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Research on ‘Chemo Brain’: MRI Shows Brain Changes After Chemotherapy

Posted Nov 17 2011 11:14am

‘Chemo Brain’: MRI Shows Brain Changes After Chemotherapy (Medscape):

- “Breast cancer survivors who have been treated with chemotherapy show significant changes in brain activity, measured by functional magnetic resonance imaging (fMRI), according to a  study published in the November issue of the Archives of Neurology.”

- “The finding validates patients’ claims of reduced cognitive function after receiving chemotherapy, a phenomenon referred to as “chemo brain,” said lead author Shelli R. Kesler, PhD, from Stanford University School of Medicine in California.”

Link to study  Prefrontal Cortex and Executive Function Impairments in Primary Breast Cancer (Archives of Neurology):

  • Objectives To examine differences in prefrontal-executive function between breast cancer (BC) survivors with and without a history of chemotherapy treatment compared with healthy control women and to determine the associations between prefrontal cortex deficits and behavioral impairments, as well as certain demographic and disease variables.
  • Design Observational study.
  • Setting University-based research facility.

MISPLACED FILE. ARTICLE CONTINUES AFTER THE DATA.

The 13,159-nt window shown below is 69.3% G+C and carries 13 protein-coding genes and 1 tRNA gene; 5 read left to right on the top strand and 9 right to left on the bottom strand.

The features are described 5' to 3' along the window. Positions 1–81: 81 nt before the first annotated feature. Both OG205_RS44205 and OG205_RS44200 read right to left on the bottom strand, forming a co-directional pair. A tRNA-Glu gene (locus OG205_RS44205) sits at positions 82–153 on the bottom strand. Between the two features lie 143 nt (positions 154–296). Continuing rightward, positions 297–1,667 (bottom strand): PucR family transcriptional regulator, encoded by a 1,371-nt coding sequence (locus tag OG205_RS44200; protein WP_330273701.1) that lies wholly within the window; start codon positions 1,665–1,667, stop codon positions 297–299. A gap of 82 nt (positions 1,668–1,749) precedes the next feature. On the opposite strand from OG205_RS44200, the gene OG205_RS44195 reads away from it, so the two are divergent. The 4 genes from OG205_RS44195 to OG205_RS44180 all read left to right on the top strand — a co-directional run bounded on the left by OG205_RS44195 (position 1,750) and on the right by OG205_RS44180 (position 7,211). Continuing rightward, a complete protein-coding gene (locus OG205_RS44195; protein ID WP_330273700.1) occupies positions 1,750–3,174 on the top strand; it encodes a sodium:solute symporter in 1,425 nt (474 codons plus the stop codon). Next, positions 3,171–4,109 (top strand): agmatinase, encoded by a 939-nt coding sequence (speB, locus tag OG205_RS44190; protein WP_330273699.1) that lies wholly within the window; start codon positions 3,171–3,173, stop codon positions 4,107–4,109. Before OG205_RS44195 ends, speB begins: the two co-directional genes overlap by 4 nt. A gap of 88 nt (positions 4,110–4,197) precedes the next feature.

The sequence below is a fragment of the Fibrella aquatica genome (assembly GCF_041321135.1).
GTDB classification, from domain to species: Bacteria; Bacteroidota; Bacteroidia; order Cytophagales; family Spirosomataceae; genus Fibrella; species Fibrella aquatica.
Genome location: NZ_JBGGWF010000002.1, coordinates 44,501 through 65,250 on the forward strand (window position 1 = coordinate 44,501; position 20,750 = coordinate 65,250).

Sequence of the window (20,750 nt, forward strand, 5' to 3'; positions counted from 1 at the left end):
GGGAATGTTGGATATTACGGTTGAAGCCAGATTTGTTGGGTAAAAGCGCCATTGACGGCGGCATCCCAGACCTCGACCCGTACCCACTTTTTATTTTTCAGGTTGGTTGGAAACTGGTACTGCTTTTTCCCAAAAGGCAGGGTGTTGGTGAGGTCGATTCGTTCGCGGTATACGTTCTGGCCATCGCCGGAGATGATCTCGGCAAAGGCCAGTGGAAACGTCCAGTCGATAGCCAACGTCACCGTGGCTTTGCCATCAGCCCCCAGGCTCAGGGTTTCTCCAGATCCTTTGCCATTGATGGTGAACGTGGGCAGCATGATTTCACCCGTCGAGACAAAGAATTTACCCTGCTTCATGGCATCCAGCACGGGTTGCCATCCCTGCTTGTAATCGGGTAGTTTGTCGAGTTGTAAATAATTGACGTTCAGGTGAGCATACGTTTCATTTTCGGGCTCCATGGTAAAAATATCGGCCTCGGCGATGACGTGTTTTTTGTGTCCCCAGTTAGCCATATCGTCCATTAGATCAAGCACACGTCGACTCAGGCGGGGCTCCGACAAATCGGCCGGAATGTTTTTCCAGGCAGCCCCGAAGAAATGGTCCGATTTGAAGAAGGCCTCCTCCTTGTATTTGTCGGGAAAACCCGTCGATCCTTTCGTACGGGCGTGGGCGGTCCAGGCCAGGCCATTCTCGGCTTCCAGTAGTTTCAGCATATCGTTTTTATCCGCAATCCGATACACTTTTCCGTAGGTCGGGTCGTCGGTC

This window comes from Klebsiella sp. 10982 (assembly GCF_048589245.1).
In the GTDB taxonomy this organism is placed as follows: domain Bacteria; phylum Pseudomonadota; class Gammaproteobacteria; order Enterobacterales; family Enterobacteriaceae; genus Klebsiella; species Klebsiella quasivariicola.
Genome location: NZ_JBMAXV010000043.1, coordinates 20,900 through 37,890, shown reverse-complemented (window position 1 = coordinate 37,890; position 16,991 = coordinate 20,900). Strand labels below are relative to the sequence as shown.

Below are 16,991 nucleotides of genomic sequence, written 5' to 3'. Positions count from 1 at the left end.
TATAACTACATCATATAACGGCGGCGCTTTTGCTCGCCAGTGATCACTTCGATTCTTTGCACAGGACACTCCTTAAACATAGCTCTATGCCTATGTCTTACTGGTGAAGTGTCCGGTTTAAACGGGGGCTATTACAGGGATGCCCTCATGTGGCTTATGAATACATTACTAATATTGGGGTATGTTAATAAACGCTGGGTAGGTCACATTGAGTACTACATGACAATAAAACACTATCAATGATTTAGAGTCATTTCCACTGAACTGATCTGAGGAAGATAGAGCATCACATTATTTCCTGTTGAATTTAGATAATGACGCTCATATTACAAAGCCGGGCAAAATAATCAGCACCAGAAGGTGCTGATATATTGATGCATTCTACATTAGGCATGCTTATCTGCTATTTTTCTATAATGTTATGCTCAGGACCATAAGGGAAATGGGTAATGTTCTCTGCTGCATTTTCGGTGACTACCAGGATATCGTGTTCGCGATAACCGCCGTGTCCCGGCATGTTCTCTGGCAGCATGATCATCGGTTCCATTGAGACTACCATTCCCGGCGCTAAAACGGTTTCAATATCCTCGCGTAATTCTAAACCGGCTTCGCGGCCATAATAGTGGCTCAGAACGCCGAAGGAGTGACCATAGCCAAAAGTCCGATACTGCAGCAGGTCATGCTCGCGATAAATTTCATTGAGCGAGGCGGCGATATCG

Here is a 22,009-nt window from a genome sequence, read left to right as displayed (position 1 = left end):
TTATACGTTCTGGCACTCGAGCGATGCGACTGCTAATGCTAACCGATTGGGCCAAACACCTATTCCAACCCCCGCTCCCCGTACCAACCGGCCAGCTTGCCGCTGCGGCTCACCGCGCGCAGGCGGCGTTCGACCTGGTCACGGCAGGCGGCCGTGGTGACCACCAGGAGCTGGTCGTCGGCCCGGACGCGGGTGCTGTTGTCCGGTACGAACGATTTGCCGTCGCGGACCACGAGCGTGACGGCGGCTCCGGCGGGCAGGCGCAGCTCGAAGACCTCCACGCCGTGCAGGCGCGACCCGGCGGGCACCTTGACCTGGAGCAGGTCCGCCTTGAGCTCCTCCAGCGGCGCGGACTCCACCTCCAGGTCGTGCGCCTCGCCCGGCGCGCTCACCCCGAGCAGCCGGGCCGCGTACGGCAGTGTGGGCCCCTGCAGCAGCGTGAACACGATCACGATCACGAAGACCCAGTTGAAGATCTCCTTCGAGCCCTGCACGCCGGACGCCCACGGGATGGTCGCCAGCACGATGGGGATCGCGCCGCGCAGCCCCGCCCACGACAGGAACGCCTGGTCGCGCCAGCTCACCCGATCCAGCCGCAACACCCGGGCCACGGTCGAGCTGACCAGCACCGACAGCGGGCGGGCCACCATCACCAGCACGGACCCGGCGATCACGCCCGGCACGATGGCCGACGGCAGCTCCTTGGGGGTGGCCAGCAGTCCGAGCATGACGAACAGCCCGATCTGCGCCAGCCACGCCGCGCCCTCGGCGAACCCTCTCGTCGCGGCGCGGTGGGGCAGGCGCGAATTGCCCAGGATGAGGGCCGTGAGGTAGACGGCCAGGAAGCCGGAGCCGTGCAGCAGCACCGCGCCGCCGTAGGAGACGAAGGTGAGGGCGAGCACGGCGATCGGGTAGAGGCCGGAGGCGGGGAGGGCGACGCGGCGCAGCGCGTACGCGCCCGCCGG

• Participants Twenty-five women with BC who had received chemotherapy, 19 women with BC who had not received chemotherapy, and 18 healthy female controls, all matched for age and other demographic variables.
  • Results Women with BC demonstrated significantly reduced activation in the left middle dorsolateral prefrontal cortex and premotor cortex compared with healthy controls. The chemotherapy group also demonstrated significantly reduced left caudal lateral prefrontal cortex activation and increased perseverative errors and reduced processing speed compared with the other 2 groups. Reduced left caudal lateral prefrontal cortex activation was significantly correlated with higher disease severity and elevated subjective executive dysfunction in the chemotherapy-treated women. Older age and lower educational level were associated with increased executive function impairment in the chemotherapy group.
  • Conclusions These findings provide further evidence of neurological impairment associated with primary BC irrespective of treatment history. The left caudal lateral prefrontal region may be particularly vulnerable to the effects of chemotherapy and/or disease severity and may represent a novel biomarker of subjective executive dysfunction in chemotherapy-treated women. Furthermore, negative effects of chemotherapy on brain function may be exacerbated by such factors as increased age and lower educational level.

To learn more, see related articles on Chemo Brain .

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